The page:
Sister Mary Lourdes was born on July 4 and named Janet Marie. Her older sister Carol entered the Sisters of Mercy in 1955 and Janet followed in 1957. At her reception, Janet received the name Sister Mary Lourdes, a name she treasured because of her special devotion to Mary. When she made perpetual vows in 1965, she chose “Let me sow love” as her motto. In countless ways, her life truly reflected it.
Sister Mary Lourdes earned degrees in history from Mercy College of Detroit and Eastern Michigan University and enjoyed the ministry of education as a teacher and principal. She served in Michigan’s Catholic schools for over 40 years and as principal at St. Maria Goretti School in British Columbia, Canada, a special experience she loved to share.
In the midst of those 43 years, she enjoyed two years coordinating the community vacation house in Battle Creek. There, her gifts of hospitality and her love of nature re-energized her as well as her guests.
When it was time to slow down, she and Sister Jeanette Schneider enjoyed three years of semi-retirement in Midland. They visited homebound parishioners and brought them Communion. They enjoyed times for short trips, fishing, reading, and prayer. Many years later, she shared how hard it was to give away her fishing pole and gear.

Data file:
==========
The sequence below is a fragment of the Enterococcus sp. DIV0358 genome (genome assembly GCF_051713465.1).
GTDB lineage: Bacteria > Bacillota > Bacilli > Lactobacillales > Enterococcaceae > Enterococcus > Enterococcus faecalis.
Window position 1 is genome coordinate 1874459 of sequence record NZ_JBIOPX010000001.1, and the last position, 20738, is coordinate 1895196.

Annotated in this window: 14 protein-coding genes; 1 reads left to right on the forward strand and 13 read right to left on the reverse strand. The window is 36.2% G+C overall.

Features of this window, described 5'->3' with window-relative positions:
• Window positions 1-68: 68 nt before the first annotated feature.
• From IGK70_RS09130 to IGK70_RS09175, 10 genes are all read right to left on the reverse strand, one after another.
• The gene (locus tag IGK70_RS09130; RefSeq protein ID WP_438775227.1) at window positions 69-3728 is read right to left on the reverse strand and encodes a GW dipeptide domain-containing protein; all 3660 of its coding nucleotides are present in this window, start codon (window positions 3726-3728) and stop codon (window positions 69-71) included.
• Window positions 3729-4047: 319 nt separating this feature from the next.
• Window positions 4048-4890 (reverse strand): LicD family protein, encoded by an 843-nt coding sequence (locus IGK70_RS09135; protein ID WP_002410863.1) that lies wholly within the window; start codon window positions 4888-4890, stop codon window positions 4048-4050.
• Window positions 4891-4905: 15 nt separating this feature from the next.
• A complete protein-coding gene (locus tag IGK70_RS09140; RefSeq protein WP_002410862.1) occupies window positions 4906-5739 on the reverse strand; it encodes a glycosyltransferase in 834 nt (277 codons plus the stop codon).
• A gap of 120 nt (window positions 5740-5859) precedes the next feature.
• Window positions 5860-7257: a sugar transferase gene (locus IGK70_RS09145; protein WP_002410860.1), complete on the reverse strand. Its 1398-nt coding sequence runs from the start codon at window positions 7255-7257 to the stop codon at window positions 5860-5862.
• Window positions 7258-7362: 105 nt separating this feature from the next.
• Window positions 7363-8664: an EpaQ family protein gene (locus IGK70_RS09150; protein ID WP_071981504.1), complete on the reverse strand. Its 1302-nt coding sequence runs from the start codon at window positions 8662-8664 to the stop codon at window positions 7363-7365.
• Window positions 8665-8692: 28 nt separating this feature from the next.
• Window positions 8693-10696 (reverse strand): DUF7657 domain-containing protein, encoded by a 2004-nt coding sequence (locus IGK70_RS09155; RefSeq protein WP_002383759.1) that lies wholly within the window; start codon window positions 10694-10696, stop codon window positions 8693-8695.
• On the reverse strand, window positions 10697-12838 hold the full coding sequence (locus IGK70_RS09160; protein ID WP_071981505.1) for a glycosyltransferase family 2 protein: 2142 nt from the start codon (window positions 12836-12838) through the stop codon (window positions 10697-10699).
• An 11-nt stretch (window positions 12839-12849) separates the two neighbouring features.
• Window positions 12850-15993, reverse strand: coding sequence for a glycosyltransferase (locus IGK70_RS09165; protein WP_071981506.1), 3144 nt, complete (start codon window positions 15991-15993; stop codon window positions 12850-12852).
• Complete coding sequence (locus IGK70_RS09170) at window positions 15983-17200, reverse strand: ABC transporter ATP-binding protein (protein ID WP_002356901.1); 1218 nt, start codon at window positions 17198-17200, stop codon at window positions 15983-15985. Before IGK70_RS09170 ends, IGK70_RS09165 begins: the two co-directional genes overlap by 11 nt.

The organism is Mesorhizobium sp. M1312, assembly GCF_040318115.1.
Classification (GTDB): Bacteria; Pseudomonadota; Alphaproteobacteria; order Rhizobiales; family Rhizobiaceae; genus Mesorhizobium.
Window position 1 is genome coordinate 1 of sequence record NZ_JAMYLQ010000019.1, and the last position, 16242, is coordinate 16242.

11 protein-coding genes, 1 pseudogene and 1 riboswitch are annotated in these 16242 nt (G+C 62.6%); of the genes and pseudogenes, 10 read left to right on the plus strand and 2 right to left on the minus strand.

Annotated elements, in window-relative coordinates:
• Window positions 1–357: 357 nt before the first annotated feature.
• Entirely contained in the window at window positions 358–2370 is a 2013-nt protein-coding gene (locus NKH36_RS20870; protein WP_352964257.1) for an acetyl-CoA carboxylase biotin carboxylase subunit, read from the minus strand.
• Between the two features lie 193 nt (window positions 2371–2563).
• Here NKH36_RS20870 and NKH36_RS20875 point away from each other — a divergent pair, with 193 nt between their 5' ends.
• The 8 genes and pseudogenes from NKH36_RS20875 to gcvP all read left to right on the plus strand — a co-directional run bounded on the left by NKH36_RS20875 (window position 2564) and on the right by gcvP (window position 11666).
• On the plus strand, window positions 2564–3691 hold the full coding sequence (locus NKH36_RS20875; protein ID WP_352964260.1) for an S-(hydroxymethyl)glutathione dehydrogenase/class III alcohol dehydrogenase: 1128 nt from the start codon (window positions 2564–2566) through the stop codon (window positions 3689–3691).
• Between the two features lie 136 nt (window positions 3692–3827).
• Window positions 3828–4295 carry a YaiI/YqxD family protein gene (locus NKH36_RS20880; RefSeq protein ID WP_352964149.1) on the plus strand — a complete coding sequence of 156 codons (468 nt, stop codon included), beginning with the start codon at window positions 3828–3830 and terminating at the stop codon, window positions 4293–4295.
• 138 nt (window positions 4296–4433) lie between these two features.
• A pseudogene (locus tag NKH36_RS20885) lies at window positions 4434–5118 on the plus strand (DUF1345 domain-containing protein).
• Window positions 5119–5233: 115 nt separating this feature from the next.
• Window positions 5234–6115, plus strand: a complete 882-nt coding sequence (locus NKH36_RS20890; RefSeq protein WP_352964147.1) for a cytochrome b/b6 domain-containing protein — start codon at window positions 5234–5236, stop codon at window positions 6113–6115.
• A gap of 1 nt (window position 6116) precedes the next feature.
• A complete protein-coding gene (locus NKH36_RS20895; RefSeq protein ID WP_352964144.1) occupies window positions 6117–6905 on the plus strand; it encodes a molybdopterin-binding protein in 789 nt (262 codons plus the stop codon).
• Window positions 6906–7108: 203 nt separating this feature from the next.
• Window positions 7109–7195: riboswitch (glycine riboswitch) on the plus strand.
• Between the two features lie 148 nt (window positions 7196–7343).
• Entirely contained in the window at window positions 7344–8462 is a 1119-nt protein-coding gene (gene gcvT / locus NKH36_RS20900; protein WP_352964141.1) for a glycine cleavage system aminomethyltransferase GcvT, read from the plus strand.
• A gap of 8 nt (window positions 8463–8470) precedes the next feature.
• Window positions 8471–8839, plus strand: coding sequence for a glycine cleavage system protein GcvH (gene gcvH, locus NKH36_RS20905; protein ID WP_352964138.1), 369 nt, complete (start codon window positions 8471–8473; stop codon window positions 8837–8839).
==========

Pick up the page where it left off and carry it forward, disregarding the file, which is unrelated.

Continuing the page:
Next, she became an assistant caregiver at McAuley Life. She soon required the use of a walker and, in time, a motorized chair, which did not limit her energetic spirit, and she often led guests through the halls with her Tigers’ pennant flying permanently attached to her motorized vehicle.
Cherished memories of Sister Mary Lourdes include her excellent cooking and abundant love for all of creation, which can be seen in her original paintings, each reflecting her free spirit.
She would sometimes rise early, pick up breakfast sandwiches and coffee at McDonalds, return to McAuley Life Center and share the meals in the gazebo, all the time watching for deer or a gaggle of Canadian geese to pass by. Visiting sisters often asked, “Where is Lourdes?” The response might be “She’s out on the grounds or down at the bridge feeding the fish,” “She’s in the chapel” or “She’s visiting a sick sister.”